The real-world superhero genre is a tough nut to crack. I mean the ‘Kick-Ass’ franchise went from masterpiece to disgusting shock-fest in a single movie. ‘Super’ doesn’t quite reach those heights . . . but neither does it plummet to those vacuous lows.
Rainn Wilson plays Frank Darbo a middle-aged man who’s too dull to keep his wife (Liv Tyler) from regressing towards her drug-fuelled past and walking out on him. Still deeply in love with her, he vows to save her from her evil pimp, Jacques (Kevin Bacon), and, urged on by a wacky tentacled fever dream, ‘Crimson Bolt’ is born.
Like Kick-Ass before it, Super hits all the expected story beats. In fact, James Gunn (writer & director) is so confident in the plots uniformity that he skims across the entire narrative in the inspired hand-drawn opening credits sequence. That also stands as the first of many wonderful uses of music. It may be cliché to play melancholic indie songs over melancholic indie scenes, but Gunn executes it perfectly.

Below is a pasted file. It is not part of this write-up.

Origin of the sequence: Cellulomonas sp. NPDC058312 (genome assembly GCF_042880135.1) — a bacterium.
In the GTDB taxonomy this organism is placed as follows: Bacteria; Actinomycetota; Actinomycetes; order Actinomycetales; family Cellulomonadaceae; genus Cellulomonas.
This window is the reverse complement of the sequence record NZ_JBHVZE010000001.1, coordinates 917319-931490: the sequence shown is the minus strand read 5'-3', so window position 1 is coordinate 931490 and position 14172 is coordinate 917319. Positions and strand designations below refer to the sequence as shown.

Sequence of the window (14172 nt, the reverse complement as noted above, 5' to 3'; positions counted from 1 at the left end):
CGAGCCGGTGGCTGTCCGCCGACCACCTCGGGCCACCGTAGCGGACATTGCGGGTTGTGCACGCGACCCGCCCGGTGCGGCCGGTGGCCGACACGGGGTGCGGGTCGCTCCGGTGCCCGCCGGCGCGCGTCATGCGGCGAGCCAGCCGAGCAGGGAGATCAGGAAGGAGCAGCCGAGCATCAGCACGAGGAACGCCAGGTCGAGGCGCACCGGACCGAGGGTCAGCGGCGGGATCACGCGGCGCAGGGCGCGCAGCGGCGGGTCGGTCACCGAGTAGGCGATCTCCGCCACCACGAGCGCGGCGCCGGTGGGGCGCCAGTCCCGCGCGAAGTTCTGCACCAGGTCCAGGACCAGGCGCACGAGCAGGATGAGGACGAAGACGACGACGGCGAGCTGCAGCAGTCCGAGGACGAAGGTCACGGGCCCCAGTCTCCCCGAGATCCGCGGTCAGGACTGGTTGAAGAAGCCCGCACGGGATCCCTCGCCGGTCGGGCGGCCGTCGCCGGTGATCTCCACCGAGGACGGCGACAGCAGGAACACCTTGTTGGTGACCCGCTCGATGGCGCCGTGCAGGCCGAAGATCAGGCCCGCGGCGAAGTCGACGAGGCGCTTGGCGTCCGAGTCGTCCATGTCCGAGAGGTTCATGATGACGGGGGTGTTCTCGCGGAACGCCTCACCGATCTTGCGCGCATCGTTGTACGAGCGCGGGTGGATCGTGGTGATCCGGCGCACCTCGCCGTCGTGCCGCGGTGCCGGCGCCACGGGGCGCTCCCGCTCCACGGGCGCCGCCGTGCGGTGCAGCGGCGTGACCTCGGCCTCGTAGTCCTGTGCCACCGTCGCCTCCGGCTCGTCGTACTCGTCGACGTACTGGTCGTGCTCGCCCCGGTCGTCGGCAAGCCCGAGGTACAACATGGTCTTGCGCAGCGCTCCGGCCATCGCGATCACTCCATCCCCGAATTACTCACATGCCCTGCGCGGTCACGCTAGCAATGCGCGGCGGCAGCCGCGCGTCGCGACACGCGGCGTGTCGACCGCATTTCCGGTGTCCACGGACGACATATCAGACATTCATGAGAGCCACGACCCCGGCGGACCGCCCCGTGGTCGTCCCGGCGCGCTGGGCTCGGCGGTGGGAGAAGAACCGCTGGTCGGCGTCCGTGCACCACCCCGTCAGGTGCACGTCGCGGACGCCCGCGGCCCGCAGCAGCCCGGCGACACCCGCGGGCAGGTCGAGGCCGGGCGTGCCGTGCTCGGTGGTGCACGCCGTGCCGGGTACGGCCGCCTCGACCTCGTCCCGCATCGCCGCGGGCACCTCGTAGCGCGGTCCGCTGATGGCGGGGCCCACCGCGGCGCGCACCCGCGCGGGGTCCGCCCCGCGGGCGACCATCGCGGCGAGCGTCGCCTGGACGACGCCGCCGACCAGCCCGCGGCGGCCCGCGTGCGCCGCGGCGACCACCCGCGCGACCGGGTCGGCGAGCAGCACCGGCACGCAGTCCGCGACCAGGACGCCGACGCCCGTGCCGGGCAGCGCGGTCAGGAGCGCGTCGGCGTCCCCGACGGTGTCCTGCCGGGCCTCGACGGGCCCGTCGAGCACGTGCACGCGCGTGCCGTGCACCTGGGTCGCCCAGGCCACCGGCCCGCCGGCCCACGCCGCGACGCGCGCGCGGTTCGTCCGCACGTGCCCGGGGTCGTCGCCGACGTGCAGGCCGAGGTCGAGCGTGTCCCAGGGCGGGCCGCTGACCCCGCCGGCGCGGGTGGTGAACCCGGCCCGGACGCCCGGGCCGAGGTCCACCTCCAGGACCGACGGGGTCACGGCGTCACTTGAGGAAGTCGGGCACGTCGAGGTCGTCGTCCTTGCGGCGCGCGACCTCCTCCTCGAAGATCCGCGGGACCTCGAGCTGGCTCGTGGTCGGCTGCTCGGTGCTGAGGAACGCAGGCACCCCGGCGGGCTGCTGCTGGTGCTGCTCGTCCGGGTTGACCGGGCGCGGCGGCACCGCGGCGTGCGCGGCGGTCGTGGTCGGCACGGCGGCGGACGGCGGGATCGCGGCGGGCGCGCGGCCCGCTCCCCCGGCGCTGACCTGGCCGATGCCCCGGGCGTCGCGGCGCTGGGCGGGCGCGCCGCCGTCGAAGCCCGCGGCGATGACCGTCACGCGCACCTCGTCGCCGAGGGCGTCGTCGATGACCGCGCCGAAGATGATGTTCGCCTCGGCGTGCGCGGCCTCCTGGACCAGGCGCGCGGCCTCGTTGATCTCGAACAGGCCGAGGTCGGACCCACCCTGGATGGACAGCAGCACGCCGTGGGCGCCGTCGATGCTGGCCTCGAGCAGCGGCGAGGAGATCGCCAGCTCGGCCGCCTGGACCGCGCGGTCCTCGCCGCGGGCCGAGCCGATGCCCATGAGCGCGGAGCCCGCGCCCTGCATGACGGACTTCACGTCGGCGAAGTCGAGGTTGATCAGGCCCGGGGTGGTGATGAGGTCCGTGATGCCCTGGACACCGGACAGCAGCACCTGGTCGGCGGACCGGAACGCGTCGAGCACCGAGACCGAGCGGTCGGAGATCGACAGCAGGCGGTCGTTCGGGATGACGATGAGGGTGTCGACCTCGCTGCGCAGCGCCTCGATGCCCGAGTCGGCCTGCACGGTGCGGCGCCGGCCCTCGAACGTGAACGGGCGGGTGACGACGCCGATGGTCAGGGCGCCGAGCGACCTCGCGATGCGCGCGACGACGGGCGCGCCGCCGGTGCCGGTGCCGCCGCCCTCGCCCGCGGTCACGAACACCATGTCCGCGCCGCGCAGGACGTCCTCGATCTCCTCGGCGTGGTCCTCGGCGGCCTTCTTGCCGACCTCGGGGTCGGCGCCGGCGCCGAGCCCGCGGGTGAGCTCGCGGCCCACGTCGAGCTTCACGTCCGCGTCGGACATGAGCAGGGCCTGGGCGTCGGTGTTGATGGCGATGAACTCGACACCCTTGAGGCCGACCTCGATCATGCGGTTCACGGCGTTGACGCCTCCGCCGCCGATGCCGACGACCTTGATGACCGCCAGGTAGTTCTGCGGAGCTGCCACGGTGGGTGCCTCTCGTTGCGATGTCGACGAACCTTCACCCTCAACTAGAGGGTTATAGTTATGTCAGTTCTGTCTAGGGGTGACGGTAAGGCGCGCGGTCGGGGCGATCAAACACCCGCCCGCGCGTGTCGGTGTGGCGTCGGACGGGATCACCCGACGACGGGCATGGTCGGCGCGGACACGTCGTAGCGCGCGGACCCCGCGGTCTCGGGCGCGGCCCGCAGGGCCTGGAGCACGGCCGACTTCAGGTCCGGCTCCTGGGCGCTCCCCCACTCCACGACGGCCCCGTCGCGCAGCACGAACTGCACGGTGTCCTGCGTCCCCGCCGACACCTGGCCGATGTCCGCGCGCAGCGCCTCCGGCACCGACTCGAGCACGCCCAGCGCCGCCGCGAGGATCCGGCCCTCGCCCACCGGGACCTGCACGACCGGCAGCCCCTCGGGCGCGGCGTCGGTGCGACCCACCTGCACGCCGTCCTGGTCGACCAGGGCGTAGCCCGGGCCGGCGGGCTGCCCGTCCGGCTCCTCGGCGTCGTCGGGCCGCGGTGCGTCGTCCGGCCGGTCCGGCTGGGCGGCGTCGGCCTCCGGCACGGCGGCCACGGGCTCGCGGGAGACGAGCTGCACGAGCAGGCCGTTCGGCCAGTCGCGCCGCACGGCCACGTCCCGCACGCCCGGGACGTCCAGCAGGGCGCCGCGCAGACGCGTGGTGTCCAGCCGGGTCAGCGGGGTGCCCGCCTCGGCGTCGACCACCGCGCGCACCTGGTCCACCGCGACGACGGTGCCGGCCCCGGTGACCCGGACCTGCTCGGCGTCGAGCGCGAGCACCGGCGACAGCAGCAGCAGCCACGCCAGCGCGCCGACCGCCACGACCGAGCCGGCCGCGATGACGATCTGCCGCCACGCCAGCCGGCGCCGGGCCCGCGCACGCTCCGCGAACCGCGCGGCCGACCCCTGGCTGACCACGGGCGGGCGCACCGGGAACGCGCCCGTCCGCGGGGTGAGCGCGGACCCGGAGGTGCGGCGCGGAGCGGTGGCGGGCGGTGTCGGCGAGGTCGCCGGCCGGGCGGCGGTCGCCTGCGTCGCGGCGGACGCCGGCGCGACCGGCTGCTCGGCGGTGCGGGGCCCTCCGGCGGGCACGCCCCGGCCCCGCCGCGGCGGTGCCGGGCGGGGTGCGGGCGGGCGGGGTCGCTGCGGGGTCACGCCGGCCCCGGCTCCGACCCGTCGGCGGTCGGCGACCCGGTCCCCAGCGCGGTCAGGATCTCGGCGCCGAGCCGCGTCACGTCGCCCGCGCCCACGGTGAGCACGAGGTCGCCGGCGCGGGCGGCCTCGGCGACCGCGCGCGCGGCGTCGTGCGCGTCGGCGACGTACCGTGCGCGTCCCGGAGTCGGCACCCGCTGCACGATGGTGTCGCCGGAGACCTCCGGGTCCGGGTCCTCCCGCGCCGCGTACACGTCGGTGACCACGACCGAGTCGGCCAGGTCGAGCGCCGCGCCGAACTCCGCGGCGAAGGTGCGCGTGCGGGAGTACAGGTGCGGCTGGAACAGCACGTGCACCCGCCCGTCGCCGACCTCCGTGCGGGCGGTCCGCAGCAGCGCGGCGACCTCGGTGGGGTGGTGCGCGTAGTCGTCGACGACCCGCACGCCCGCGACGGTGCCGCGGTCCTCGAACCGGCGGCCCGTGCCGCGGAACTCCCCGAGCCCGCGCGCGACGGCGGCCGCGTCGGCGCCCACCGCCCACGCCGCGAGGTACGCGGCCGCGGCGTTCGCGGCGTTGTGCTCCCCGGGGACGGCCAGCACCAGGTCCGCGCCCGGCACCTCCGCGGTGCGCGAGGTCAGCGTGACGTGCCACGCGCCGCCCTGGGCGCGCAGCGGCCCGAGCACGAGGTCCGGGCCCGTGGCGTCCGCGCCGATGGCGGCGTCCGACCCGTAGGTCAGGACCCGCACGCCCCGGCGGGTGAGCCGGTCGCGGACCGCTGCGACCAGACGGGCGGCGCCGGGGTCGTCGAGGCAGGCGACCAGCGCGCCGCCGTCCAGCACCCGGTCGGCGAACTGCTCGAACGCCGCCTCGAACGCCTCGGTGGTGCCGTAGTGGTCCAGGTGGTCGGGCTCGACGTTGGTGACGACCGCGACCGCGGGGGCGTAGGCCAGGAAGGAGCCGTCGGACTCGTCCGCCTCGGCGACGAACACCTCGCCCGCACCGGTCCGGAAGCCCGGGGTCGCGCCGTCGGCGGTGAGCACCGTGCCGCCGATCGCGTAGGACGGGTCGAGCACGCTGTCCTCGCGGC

In fact, the film is pretty flawless for the first half. It’s moving, charmingly-crafted and deals with real emotions but, while Ellen Page’s introduction moves the plot forwards, her character also pushes the tone backwards. Boltie’s strange reaction to violence is often too uncomfortable to be enjoyable and her performance, scripted or not, just doesn’t ring true. It’s a real shame because Wilson is truly excellent and, on her day, Page can be a joy to watch.
It’s often horrific and it loses its way in the second half, but ‘Super’ is a more-than-welcome addition to the real-life heroes subgenre and it stands as a perfect vehicle for Gunn’s wackiness and Wilson’s delicate performance.